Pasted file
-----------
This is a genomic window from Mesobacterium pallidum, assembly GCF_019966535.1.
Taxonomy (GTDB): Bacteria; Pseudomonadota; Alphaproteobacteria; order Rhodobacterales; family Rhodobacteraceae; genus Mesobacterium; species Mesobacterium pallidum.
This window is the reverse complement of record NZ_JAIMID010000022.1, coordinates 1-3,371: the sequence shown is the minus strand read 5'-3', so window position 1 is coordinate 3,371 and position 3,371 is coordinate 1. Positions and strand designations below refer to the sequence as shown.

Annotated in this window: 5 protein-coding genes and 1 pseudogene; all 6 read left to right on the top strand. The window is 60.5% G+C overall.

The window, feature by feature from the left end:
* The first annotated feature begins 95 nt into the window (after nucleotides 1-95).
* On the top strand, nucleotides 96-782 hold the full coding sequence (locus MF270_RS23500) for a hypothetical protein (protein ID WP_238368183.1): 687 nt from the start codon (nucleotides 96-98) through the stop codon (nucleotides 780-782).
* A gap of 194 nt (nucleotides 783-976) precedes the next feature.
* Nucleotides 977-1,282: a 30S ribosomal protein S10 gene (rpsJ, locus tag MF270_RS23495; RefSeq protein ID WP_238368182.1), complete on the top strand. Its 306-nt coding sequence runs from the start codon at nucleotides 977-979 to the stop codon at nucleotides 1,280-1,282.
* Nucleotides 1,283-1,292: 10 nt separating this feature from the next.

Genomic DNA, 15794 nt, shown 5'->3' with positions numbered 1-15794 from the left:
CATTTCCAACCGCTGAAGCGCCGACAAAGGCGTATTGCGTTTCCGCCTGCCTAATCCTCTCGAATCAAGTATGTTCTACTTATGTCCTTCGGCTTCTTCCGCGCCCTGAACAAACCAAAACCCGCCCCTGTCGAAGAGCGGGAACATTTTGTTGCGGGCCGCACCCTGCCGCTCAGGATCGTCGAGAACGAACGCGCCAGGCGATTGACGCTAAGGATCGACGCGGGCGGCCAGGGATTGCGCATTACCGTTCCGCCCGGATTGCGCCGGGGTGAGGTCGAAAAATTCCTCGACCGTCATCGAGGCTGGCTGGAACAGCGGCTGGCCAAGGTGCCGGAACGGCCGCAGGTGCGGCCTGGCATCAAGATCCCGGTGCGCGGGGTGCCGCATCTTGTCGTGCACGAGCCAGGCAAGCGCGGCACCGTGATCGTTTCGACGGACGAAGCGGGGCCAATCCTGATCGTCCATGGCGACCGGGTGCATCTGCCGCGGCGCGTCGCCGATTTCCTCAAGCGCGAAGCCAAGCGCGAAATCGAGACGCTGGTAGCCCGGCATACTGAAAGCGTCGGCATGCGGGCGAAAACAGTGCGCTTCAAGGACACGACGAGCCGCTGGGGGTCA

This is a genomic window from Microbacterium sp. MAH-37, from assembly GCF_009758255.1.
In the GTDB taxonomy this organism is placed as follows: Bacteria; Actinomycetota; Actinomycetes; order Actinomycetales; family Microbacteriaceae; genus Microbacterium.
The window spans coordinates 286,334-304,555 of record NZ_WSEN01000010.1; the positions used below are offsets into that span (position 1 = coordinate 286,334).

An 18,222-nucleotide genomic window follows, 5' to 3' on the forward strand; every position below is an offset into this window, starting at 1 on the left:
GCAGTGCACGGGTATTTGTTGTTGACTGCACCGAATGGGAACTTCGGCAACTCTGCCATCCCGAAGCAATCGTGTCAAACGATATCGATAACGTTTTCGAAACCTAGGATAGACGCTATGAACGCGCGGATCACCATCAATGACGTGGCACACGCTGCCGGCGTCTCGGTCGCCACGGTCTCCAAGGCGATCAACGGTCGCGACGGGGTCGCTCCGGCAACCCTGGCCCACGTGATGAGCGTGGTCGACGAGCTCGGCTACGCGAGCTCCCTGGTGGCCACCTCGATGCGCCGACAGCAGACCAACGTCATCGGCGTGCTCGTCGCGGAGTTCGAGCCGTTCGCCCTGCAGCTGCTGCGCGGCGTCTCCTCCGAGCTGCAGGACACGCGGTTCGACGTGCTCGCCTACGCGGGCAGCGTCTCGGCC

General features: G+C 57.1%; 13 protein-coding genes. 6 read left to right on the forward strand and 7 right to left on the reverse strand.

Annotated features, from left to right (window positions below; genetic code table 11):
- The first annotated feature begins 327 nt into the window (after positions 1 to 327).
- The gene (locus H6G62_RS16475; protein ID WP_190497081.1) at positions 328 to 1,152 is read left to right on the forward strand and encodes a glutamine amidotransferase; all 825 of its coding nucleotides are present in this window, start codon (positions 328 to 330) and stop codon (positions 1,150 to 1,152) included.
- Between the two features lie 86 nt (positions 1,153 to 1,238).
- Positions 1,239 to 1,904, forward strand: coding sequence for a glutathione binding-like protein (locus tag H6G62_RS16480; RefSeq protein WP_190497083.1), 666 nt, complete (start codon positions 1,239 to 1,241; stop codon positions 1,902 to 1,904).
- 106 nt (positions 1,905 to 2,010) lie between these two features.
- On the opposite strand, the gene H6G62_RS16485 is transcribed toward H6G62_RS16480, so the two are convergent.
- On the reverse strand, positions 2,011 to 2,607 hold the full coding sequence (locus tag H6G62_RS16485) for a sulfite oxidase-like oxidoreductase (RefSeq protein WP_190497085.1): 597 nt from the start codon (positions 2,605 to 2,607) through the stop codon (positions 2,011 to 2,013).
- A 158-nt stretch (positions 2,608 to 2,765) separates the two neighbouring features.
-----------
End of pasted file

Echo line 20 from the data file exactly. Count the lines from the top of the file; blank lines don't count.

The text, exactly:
- The first annotated feature begins 327 nt into the window (after positions 1 to 327).